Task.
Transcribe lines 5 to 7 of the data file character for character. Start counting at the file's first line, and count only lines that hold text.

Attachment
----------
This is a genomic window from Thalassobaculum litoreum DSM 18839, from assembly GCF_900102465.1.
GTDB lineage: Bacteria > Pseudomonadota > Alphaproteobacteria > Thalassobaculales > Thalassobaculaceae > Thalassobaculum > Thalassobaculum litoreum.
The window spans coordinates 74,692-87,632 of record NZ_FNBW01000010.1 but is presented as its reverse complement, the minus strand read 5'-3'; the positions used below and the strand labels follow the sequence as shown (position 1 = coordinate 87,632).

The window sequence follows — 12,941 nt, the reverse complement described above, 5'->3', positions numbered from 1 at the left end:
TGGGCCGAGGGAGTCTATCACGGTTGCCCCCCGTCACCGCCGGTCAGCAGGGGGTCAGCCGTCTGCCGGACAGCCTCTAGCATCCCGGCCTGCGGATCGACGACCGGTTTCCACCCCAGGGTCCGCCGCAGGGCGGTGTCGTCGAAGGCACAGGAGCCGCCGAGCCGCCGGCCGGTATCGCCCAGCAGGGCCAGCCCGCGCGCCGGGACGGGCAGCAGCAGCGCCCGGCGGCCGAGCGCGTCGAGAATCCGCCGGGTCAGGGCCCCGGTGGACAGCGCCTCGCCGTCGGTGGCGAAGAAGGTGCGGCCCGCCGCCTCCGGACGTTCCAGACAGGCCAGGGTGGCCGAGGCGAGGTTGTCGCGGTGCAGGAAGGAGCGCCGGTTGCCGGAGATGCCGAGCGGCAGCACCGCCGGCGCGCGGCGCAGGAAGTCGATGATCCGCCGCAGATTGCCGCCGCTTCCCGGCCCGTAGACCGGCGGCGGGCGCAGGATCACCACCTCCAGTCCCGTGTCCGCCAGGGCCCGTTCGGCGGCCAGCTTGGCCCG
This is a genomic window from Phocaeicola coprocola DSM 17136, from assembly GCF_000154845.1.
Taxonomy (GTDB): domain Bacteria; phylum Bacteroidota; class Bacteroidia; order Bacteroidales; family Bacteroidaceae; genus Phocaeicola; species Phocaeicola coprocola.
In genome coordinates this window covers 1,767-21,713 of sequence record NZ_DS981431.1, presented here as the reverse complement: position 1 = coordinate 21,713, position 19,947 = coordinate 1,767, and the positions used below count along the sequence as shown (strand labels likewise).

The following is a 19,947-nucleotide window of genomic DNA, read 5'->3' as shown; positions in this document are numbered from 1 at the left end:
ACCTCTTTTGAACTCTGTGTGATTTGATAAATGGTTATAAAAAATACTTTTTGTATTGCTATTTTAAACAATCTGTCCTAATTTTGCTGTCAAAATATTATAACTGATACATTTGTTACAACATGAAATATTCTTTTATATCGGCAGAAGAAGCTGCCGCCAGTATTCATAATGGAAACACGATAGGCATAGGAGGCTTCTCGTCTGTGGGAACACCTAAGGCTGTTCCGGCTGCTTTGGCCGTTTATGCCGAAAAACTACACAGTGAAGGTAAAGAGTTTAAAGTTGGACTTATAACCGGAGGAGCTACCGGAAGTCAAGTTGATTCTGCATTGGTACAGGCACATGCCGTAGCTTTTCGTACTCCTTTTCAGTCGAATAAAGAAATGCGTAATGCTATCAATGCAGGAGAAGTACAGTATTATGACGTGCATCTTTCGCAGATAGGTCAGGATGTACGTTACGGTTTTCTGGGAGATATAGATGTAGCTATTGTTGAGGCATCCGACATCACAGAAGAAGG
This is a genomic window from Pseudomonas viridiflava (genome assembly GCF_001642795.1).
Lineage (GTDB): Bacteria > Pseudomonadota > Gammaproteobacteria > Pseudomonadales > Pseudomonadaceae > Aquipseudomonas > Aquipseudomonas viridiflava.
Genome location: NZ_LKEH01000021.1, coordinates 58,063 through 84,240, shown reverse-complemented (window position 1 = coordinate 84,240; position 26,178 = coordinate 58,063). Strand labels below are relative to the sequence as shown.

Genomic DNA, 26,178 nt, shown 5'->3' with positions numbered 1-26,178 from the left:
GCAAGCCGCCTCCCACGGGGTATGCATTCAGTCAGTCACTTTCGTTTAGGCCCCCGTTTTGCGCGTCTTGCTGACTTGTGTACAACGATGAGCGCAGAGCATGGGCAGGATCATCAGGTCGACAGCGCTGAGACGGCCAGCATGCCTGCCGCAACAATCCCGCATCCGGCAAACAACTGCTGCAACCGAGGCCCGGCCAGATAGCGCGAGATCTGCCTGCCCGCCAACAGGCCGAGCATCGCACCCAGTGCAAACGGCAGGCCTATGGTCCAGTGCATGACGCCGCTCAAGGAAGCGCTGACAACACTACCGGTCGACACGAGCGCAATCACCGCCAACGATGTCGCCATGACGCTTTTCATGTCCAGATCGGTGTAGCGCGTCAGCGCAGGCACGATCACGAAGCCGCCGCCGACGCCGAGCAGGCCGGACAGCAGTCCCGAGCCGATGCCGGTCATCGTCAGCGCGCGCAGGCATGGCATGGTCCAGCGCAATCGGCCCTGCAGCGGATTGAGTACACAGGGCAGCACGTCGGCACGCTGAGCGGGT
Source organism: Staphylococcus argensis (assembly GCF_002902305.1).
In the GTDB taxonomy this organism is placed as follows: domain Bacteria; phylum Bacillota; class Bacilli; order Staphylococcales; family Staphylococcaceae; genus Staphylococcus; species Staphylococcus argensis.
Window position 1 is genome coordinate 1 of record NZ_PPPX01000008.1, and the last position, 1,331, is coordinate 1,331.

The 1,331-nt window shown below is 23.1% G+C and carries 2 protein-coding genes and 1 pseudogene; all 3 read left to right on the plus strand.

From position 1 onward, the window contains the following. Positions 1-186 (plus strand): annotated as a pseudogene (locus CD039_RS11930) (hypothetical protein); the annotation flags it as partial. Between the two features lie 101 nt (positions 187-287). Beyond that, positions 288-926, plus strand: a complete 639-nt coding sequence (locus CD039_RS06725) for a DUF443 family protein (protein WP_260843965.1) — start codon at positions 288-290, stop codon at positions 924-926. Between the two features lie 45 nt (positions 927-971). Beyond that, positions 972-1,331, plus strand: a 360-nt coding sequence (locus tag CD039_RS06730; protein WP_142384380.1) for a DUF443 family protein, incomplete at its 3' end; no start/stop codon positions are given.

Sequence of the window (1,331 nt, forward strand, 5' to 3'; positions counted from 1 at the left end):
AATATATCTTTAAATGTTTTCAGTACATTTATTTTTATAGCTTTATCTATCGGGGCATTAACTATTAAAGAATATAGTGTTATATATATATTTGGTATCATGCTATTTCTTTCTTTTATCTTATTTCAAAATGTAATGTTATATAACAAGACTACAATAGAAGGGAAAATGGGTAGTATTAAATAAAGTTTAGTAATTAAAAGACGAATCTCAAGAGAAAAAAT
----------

TGGGCCGAGGGAGTCTATCACGGTTGCCCCCCGTCACCGCCGGTCAGCAGGGGGTCAGCCGTCTGCCGGACAGCCTCTAGCATCCCGGCCTGCGGATCGACGACCGGTTTCCACCCCAGGGTCCGCCGCAGGGCGGTGTCGTCGAAGGCACAGGAGCCGCCGAGCCGCCGGCCGGTATCGCCCAGCAGGGCCAGCCCGCGCGCCGGGACGGGCAGCAGCAGCGCCCGGCGGCCGAGCGCGTCGAGAATCCGCCGGGTCAGGGCCCCGGTGGACAGCGCCTCGCCGTCGGTGGCGAAGAAGGTGCGGCCCGCCGCCTCCGGACGTTCCAGACAGGCCAGGGTGGCCGAGGCGAGGTTGTCGCGGTGCAGGAAGGAGCGCCGGTTGCCGGAGATGCCGAGCGGCAGCACCGCCGGCGCGCGGCGCAGGAAGTCGATGATCCGCCGCAGATTGCCGCCGCTTCCCGGCCCGTAGACCGGCGGCGGGCGCAGGATCACCACCTCCAGTCCCGTGTCCGCCAGGGCCCGTTCGGCGGCCAGCTTGGCCCG
This is a genomic window from Phocaeicola coprocola DSM 17136, from assembly GCF_000154845.1.
Taxonomy (GTDB): domain Bacteria; phylum Bacteroidota; class Bacteroidia; order Bacteroidales; family Bacteroidaceae; genus Phocaeicola; species Phocaeicola coprocola.